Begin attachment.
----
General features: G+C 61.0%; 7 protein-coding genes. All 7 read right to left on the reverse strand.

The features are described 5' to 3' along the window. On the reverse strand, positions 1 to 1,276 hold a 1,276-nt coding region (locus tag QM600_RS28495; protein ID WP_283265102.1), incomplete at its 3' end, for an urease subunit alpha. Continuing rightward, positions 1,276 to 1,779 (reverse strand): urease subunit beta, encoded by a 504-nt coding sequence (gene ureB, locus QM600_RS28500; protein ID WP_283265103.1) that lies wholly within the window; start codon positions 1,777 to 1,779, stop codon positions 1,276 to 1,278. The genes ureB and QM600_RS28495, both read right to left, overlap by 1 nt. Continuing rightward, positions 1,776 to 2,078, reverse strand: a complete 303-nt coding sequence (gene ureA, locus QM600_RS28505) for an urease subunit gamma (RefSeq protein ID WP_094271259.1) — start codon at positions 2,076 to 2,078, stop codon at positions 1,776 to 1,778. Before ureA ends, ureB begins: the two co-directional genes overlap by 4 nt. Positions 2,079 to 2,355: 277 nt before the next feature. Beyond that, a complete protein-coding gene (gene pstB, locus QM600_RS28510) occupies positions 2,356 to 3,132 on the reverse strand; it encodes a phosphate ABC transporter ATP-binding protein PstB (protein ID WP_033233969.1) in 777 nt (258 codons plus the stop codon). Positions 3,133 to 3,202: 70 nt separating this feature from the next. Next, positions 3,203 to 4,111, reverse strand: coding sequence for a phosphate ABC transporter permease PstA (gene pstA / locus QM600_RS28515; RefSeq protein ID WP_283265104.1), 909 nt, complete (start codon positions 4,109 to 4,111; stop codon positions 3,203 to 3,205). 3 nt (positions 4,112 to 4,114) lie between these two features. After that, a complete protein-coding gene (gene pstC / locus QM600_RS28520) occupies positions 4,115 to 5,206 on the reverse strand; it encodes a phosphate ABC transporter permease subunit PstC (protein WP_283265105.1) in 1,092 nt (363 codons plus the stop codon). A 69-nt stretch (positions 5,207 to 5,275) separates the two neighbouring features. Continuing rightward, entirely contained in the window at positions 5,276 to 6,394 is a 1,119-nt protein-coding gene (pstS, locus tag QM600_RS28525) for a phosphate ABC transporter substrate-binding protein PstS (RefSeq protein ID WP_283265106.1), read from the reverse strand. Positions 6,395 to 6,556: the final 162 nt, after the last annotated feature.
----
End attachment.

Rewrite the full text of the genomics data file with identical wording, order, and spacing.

General features: G+C 61.0%; 7 protein-coding genes. All 7 read right to left on the reverse strand.

The features are described 5' to 3' along the window. On the reverse strand, positions 1 to 1,276 hold a 1,276-nt coding region (locus tag QM600_RS28495; protein ID WP_283265102.1), incomplete at its 3' end, for an urease subunit alpha. Continuing rightward, positions 1,276 to 1,779 (reverse strand): urease subunit beta, encoded by a 504-nt coding sequence (gene ureB, locus QM600_RS28500; protein ID WP_283265103.1) that lies wholly within the window; start codon positions 1,777 to 1,779, stop codon positions 1,276 to 1,278. The genes ureB and QM600_RS28495, both read right to left, overlap by 1 nt. Continuing rightward, positions 1,776 to 2,078, reverse strand: a complete 303-nt coding sequence (gene ureA, locus QM600_RS28505) for an urease subunit gamma (RefSeq protein ID WP_094271259.1) — start codon at positions 2,076 to 2,078, stop codon at positions 1,776 to 1,778. Before ureA ends, ureB begins: the two co-directional genes overlap by 4 nt. Positions 2,079 to 2,355: 277 nt before the next feature. Beyond that, a complete protein-coding gene (gene pstB, locus QM600_RS28510) occupies positions 2,356 to 3,132 on the reverse strand; it encodes a phosphate ABC transporter ATP-binding protein PstB (protein ID WP_033233969.1) in 777 nt (258 codons plus the stop codon). Positions 3,133 to 3,202: 70 nt separating this feature from the next. Next, positions 3,203 to 4,111, reverse strand: coding sequence for a phosphate ABC transporter permease PstA (gene pstA / locus QM600_RS28515; RefSeq protein ID WP_283265104.1), 909 nt, complete (start codon positions 4,109 to 4,111; stop codon positions 3,203 to 3,205). 3 nt (positions 4,112 to 4,114) lie between these two features. After that, a complete protein-coding gene (gene pstC / locus QM600_RS28520) occupies positions 4,115 to 5,206 on the reverse strand; it encodes a phosphate ABC transporter permease subunit PstC (protein WP_283265105.1) in 1,092 nt (363 codons plus the stop codon). A 69-nt stretch (positions 5,207 to 5,275) separates the two neighbouring features. Continuing rightward, entirely contained in the window at positions 5,276 to 6,394 is a 1,119-nt protein-coding gene (pstS, locus tag QM600_RS28525) for a phosphate ABC transporter substrate-binding protein PstS (RefSeq protein ID WP_283265106.1), read from the reverse strand. Positions 6,395 to 6,556: the final 162 nt, after the last annotated feature.